Former "Blue Peter" presenter Janet Ellis is among the 10 authors whose début novels have been longlisted for this year's £10,000 Desmond Elliott Prize.
Ellis’ historical tale The Butcher's Hook (Two Roads), written after Ellis attended a writing course run by Curtis Brown, is joined on the longlist by two titles from Canongate: fantasy novel The Honours by Tim Clare and thriller Things We Have in Common by Tasha Kavanagh.
Fellow indies Scribe and Galley Beggar have one title each on the longlist with Mrs Engels by Gavin McCrea (Scribe), a novel set in 1870 about a poor worker from the Irish slums, and The Weightless World, by Anthony Trevelyan (Galley Beggar) a comi-tragedy which sees the narrator and his boss embark on an adventure.
Also longlisted are Spill Simmer Falter Wither by Sara Baume (Windmill), which sees a misfit man find a misfit dog; The Trouble with Goats and Sheep by Joanna Cannon (Borough Press), part whodunnit and part coming-of-age story; Disclaimer by Renée Knight (Doubleday), a "beautifully articulated" recital of secrets and lies; The Glorious Heresies by Lisa McInerney (John Murray), which explores salvation, shame and the legacy of Ireland's twentieth-century attitudes to sex and family; and The House at the Edge of the World by Julia Rochester (Viking), a darkly comic debut about a curious death in Cornwall.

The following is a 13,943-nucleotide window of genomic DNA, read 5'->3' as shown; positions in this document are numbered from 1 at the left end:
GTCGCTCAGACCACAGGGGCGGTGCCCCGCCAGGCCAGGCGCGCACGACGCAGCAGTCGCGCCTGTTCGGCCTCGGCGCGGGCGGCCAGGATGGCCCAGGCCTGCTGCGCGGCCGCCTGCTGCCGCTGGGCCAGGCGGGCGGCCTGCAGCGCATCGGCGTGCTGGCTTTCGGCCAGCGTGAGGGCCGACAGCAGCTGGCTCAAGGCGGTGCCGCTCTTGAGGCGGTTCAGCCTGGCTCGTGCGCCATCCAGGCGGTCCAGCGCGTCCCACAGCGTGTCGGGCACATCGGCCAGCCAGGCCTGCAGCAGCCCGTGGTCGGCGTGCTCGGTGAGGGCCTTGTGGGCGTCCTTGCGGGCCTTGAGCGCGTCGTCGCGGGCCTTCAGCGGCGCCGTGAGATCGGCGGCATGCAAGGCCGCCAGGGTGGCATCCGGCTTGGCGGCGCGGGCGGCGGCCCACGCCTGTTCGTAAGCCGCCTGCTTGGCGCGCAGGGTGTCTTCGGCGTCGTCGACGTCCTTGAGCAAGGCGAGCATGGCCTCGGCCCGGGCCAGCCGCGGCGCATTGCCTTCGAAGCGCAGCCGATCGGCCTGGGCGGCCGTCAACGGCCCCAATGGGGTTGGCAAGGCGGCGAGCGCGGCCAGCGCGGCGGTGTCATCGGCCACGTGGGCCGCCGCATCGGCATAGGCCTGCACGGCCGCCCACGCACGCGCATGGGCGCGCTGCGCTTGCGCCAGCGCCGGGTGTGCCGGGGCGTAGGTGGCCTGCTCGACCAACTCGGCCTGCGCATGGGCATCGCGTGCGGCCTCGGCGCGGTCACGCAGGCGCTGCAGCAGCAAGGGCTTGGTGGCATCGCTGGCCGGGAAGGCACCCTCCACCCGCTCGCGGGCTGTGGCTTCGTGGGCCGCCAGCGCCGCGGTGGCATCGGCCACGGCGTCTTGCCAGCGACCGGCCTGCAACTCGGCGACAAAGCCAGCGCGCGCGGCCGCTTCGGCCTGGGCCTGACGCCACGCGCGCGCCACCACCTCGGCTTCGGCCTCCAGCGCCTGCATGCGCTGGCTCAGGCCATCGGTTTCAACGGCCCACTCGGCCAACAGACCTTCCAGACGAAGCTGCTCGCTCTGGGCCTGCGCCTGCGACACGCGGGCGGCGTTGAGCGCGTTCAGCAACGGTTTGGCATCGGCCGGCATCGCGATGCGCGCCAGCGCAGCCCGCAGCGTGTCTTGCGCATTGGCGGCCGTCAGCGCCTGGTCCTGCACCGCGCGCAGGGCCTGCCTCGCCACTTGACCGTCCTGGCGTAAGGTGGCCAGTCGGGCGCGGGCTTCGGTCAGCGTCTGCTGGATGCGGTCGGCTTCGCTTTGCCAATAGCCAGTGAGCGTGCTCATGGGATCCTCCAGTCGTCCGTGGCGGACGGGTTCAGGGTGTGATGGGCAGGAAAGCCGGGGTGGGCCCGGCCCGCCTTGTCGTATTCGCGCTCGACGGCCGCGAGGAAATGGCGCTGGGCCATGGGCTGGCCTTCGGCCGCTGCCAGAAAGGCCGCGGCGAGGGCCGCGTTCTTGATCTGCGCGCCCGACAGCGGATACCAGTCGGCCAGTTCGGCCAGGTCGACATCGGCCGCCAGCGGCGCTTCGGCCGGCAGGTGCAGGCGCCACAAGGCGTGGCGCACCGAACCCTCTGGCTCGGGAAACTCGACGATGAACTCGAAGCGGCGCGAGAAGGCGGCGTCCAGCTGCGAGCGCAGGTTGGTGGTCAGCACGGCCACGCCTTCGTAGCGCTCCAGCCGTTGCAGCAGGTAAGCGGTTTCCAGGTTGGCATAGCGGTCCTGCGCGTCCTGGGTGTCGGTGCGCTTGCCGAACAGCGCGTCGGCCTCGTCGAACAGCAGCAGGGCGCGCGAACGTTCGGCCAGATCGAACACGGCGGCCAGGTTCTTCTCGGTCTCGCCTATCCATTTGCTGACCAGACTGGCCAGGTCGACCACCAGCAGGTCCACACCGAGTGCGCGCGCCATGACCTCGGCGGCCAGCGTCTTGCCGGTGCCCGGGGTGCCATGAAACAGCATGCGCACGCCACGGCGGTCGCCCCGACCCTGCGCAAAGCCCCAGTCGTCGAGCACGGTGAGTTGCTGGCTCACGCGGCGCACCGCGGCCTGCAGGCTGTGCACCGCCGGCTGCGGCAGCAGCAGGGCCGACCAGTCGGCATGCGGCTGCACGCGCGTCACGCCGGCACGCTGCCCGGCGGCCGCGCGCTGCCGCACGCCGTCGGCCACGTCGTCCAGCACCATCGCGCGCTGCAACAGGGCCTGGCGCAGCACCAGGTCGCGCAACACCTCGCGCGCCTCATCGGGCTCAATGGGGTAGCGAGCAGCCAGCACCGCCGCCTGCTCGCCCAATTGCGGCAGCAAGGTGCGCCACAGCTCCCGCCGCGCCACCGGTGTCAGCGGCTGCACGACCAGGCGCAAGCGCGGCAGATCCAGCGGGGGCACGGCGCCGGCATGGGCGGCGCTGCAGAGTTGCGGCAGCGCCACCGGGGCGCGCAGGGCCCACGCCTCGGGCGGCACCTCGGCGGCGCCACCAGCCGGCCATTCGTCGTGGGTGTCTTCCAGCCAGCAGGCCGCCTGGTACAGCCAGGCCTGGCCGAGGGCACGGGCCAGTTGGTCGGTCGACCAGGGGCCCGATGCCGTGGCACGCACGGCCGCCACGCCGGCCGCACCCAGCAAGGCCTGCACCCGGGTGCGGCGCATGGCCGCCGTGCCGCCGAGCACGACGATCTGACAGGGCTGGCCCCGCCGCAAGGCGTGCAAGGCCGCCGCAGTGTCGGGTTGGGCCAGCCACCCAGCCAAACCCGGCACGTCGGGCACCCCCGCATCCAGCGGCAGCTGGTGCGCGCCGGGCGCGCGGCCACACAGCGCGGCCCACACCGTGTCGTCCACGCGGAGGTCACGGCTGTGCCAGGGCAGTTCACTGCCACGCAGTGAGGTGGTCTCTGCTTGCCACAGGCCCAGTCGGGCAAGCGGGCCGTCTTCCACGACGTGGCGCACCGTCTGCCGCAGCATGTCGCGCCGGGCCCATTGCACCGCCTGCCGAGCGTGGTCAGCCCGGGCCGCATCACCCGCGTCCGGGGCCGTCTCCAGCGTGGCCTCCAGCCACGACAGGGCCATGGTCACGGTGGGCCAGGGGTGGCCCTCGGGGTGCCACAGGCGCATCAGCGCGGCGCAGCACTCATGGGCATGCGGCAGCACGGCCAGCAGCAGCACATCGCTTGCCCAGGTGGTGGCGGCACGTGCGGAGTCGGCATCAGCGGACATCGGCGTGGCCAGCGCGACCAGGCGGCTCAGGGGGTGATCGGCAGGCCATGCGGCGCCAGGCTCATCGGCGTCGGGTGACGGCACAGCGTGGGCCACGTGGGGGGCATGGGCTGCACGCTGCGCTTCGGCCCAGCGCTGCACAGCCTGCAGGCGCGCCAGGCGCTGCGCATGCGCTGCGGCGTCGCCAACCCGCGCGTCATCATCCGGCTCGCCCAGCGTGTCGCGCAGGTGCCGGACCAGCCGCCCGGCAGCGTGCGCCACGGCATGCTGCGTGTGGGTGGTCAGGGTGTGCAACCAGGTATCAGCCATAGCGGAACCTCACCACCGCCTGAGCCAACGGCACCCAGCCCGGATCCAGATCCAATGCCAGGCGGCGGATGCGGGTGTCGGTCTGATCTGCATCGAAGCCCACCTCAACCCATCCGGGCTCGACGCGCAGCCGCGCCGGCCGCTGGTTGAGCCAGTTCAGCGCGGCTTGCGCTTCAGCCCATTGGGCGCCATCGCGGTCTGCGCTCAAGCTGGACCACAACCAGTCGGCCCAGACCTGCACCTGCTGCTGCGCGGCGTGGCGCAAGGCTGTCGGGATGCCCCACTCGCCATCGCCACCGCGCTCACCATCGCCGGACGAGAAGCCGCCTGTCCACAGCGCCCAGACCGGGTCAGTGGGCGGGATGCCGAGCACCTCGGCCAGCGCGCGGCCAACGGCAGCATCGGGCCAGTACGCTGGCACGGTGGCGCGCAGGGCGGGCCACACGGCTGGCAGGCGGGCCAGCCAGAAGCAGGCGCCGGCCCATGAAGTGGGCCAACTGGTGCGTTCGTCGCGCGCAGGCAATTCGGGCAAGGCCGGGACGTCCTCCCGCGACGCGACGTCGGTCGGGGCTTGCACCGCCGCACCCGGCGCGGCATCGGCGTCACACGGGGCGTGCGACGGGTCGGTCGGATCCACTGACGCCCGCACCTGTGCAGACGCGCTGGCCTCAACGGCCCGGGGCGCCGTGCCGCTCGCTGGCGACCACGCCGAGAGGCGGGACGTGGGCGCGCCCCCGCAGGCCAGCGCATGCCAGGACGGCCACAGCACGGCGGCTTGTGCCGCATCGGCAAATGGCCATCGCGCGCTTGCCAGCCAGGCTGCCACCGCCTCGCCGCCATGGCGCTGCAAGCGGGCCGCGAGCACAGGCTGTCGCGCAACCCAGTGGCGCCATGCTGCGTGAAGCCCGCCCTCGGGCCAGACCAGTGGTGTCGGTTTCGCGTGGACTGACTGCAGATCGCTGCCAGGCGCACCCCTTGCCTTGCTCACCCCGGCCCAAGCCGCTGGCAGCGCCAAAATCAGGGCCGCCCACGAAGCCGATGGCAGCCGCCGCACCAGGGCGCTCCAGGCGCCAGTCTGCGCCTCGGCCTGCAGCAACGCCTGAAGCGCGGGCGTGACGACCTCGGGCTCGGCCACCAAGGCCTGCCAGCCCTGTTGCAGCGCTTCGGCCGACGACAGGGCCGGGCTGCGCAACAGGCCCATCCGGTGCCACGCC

Chair of judges and author Iain Pears said: “I am intrigued and excited by the prospect of delving into this wonderfully varied selection of novels. They form an eclectic collection from a host of writers, all telling new stories with the voices of the next generation. I look forward to reading them, discussing them with my fellow judges and, with luck, encouraging others to read and discuss them as well.”
Dallas Manderson, chairman of the Prize trustees, said: “It is clear there is no lack of ambition to find exciting new writing talent from our publishers, large and small. One notes the efficacy of writing courses in helping nurture new writers – graduates of courses run by Curtis Brown and the UEA are present. But our writers have also developed their voices through other experiences, such as teaching, blogging, medicine, reporting and film editing. What matters most is they have produced extraordinarily fine first novels that our judges now have the task of whittling down to three, then one.”
Pears is joined on the judging panel by The Pool co-founder Sam Baker, and Katy Guest, former literary editor of The Independent on Sunday. A shortlist will be announced on 6th May, and the winner will be revealed at a ceremony at Fortnum & Mason on 22nd June where they will be presented with a cheque for £10,000.
The 2015 winner was Claire Fuller for her novel Our Endless Numbered Day (Fig Tree).
Picture: © Leigh Quinnell